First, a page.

With Christmas upon us, people might be wondering why can’t kids do VR? Despite the warnings, there are going to be a lot of kids with new VR headsets. I’ve been surprised at how many people I know bought Oculus Quest for their kids. It’s a step in the right direction for the adoption of VR as a gaming platform.
Reading this, the first question that might come up is “if everybody has VR in the home, why would they want to do it out-of-home.” It’s a good question, but the answers to me are crystal clear.
- The adoption rate is likely to grow in the mobile headset category. Mobile means powered by similar chips (like the Qualcomm Snapdragon 8XX) found in smartphones, so they don’t require tethering to a computer with a high-end graphics card. This will limit the quality of the graphics presented to the player. Comparing an Oculus Quest to a Vive Pro or Valve Index is like comparing PS4 to Nintendo Switch. They’re different experiences, but there’s plenty of room for both of them.
- VR takes lots of room to play, and people have overwhelmingly said they want social experiences in VR. The definition of “social” is loose right now, but bringing people together to play, whether that multiplayer games, a great spectator experience, or something else entirely, is something that will be difficult to do at home. Single-player VR arcade games like VRsenal’s Beat Saber draw a crowd, and leaderboards challenge people to play again and again. Multiplayer games like Virtuix OmniArena create social interaction before, during, and after the game. Keep in mind that the younger generations of “social” are different than what we have seen in the past.
Why Can’t Kids Do VR – Or Can They?
The other question I still hear is, “Is VR safe for kids?” This question has been propagated by the headset manufacturers posting warnings on their products:
- Samsung Gear VR: Children under the age of 13 should not use the Gear VR.
- Google Daydream View: Children under the age of 13 should not use daydream View.
- Sony PlayStation VR: The VR headset is not for use by children under the age of 12.
- HTC Vive: HTC doesn’t specify an age, but advises young children not to use the product.
- Oculus Quest: Children under the age of 14 should not use the Quest.
There are many reasons for these warnings. Not the least of which is the wearables were not designed for smaller heads and faces. But the big fear is how VR might hamper or impair the development of eyesight in young children.
My position on this is manufacturers always use warning labels in an attempt to limit liability. Sometimes they’re mandated by overzealous government regulators. One of my favorites is the plastic bag warnings.
According to the US Consumer Product Safety Commission, they receive an average of 25 reports a year describing deaths of children who suffocated due to plastic bags. Americans take home…wait for it…100 billion plastic bags per year. That’s an instance rate of 0.000000025%. Compare this to the risk of being struck by lightning at 0.0001%.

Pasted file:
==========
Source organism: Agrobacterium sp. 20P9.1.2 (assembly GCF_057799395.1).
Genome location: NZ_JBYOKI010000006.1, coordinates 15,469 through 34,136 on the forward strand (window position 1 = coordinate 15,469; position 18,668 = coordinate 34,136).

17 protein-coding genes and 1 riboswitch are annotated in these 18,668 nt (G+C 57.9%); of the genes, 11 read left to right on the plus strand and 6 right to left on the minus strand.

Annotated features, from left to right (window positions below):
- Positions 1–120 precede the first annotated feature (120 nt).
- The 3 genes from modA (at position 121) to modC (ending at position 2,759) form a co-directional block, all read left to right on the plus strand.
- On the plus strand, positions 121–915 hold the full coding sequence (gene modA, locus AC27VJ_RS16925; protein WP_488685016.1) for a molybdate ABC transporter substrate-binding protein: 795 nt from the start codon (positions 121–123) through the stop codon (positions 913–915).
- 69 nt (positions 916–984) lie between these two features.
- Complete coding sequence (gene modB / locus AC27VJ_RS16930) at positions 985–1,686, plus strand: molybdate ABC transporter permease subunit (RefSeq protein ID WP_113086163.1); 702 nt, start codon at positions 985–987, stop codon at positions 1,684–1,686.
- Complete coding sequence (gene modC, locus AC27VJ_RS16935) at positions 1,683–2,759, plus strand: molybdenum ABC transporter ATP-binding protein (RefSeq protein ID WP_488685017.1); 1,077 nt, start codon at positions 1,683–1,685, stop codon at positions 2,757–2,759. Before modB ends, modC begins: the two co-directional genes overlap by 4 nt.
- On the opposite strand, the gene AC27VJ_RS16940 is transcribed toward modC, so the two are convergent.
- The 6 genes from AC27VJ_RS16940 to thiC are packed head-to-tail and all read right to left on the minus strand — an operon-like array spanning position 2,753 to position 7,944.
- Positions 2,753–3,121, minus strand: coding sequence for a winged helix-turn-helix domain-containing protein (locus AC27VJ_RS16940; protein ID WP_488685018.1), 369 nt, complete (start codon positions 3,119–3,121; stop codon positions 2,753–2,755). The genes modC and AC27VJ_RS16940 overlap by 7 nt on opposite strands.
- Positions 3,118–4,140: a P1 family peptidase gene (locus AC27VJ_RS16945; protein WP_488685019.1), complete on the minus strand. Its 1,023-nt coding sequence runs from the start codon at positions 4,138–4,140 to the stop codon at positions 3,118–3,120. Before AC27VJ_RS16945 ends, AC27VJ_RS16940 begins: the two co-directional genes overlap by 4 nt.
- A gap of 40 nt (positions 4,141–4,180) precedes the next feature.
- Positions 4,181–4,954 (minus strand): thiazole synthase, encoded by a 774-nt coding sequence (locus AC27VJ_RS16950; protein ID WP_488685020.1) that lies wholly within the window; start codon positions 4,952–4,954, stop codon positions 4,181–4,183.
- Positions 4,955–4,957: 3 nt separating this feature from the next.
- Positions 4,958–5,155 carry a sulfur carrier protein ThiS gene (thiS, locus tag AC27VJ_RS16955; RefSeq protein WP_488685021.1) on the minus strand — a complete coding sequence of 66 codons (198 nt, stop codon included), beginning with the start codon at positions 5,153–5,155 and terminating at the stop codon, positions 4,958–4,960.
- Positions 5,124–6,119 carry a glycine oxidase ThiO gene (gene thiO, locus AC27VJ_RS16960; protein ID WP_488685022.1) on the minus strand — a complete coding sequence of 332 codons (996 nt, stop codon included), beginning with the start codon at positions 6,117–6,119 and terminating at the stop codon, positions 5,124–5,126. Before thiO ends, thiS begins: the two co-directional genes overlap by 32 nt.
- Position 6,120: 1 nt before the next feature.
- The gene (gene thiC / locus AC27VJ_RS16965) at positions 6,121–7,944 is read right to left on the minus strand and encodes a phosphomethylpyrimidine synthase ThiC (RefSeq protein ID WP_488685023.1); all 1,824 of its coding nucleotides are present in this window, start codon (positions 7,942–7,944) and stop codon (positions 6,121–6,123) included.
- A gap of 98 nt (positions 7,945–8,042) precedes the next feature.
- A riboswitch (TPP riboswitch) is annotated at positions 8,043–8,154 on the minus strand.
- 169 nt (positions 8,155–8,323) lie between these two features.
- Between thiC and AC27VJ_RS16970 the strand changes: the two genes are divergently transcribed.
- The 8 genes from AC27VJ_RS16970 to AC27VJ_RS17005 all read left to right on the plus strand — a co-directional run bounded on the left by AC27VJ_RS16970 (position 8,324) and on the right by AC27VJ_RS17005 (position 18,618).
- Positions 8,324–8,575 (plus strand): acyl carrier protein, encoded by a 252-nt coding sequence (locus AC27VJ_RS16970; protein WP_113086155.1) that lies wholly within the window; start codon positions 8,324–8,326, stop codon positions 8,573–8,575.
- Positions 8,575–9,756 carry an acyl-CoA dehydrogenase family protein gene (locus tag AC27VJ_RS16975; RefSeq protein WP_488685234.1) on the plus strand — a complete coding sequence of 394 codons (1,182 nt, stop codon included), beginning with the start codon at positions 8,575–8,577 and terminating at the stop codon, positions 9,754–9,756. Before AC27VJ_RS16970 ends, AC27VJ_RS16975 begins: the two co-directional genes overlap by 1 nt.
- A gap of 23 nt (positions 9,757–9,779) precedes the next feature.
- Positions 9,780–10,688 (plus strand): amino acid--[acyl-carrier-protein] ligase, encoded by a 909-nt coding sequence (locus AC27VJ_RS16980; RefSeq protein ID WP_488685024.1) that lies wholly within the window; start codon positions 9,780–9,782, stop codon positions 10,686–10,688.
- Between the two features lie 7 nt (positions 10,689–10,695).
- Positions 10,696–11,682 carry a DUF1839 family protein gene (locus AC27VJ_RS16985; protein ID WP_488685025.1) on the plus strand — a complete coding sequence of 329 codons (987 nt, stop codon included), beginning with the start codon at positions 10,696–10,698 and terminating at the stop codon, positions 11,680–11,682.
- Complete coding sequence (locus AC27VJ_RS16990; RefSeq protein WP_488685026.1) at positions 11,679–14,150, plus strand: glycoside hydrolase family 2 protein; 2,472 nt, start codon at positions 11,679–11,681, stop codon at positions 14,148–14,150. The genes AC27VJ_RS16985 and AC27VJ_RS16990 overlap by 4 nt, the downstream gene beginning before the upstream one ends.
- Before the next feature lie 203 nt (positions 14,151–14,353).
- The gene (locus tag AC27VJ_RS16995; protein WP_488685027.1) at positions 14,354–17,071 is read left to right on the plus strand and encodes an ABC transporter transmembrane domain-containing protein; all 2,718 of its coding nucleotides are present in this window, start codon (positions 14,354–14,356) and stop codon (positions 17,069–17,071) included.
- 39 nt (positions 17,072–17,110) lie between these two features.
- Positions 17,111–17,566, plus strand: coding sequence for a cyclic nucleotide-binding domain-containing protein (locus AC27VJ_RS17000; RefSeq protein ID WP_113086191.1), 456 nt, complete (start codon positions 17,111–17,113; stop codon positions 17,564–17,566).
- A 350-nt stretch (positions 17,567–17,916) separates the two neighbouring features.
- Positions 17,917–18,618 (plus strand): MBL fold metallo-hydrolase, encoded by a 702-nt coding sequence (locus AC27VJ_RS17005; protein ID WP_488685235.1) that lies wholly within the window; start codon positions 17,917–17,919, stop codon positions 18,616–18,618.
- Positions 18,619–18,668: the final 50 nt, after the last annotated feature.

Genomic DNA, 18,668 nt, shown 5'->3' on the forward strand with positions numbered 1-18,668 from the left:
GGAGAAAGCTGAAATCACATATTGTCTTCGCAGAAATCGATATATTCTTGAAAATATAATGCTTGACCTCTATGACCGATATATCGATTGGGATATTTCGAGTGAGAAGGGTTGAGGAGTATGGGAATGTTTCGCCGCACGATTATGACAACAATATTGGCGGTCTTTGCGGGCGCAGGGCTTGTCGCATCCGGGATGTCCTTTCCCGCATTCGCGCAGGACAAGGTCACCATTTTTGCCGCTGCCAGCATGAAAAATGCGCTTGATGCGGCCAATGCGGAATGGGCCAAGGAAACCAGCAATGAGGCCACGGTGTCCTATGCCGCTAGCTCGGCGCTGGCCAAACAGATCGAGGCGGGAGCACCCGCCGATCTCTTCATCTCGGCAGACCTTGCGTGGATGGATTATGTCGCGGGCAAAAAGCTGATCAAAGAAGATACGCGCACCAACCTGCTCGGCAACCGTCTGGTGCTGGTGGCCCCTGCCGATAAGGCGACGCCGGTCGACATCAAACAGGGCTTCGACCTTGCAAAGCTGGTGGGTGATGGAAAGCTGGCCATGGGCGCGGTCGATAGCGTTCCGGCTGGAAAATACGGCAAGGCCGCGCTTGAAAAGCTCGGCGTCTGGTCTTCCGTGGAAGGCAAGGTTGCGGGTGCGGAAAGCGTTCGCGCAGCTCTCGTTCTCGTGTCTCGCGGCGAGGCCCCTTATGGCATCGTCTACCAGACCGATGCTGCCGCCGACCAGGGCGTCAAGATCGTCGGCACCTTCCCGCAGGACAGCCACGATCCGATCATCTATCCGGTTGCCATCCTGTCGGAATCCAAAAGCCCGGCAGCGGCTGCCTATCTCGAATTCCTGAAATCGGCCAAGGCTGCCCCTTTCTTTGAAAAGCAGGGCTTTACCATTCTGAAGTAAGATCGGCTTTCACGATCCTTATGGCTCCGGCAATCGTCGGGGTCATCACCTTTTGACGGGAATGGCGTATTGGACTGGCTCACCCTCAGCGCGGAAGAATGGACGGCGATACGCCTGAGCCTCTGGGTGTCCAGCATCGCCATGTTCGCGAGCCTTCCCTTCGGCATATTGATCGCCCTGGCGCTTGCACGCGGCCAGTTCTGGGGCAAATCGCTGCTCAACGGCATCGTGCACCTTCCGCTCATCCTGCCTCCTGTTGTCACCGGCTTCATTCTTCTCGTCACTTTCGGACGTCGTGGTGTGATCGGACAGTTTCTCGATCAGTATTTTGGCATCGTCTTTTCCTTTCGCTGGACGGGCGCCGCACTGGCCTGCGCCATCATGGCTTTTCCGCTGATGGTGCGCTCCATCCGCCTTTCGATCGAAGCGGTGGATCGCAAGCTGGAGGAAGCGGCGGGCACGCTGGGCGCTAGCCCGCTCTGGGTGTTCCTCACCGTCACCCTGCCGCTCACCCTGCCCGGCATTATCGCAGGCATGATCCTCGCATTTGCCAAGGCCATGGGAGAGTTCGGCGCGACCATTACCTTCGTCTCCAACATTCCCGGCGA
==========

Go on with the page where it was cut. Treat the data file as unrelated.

Now I don’t want to make light of the 25 infants who die each year; each one is a tragedy that I cannot possibly (nor want to) imagine. I want to put some perspective around risks and warnings.
So despite the warning labels, is VR safe for kids? So far, the evidence seems to indicate yes.
The American Academy of Ophthalmology posts on their website:
Although there are no long-term studies, ophthalmologists agree there is no reason to be concerned that VR headsets will damage eye development, health or function. “Age limitations for VR technology might make sense for content, but as far as we know this technology poses no threat to the eyes,”
The American Journal of Ophthalmology recently published the results of a study of 50 children using VR. Their conclusion?
Young children tolerate fully immersive 3D virtual reality game play without noteworthy effects on visuomotor functions. VR play did not induce significant post-VR postural instability or maladaption of the vestibulo-ocular reflex. The prevalence of discomfort and aftereffects may be less than that reported for adults.
VR, when applied intentionally, can help cure eyesight impairments. One entrepreneur, James Blaha, who’s struggled all his life with strabismus—a vision condition more commonly known as crossed eyes—has built a venture-backed virtual reality company to offer a potential cure.
“When I started, I didn’t have any stereo vision,” he told the Quartz website in an interview. That was almost two years ago when the vision in his weak eye was 20/70 while wearing glasses. (The measurement means that at 20 feet, he was able to see what a person with perfect vision could see 70 feet away.) In July, he reported gaining about 80% of his stereo vision and near 20/20 vision with his glasses.
Some older studies warn about the dangers of VR in younger kids. A Leeds University study in 2016 showed a small number of kids suffered from imbalance issues, and two if the children struggled to determine differences in distance. In all cases, the effects were short-lived.
Since location-based VR experiences tend to be short in duration, and relatively expensive, the risk here seems extremely low. If you’ve purchased a headset for your kids this Christmas, and want to apply a preponderance of caution, limiting exposure until more long-term studies are conducted is an option. It might require locking the headset up in a safe, however, as I’m sure your kids will want to play all…day…long.
I hope you find what you truly want under your tree this year. And if you don’t celebrate Christmas, may this entire holiday season be filled with love, joy, friendship, and family.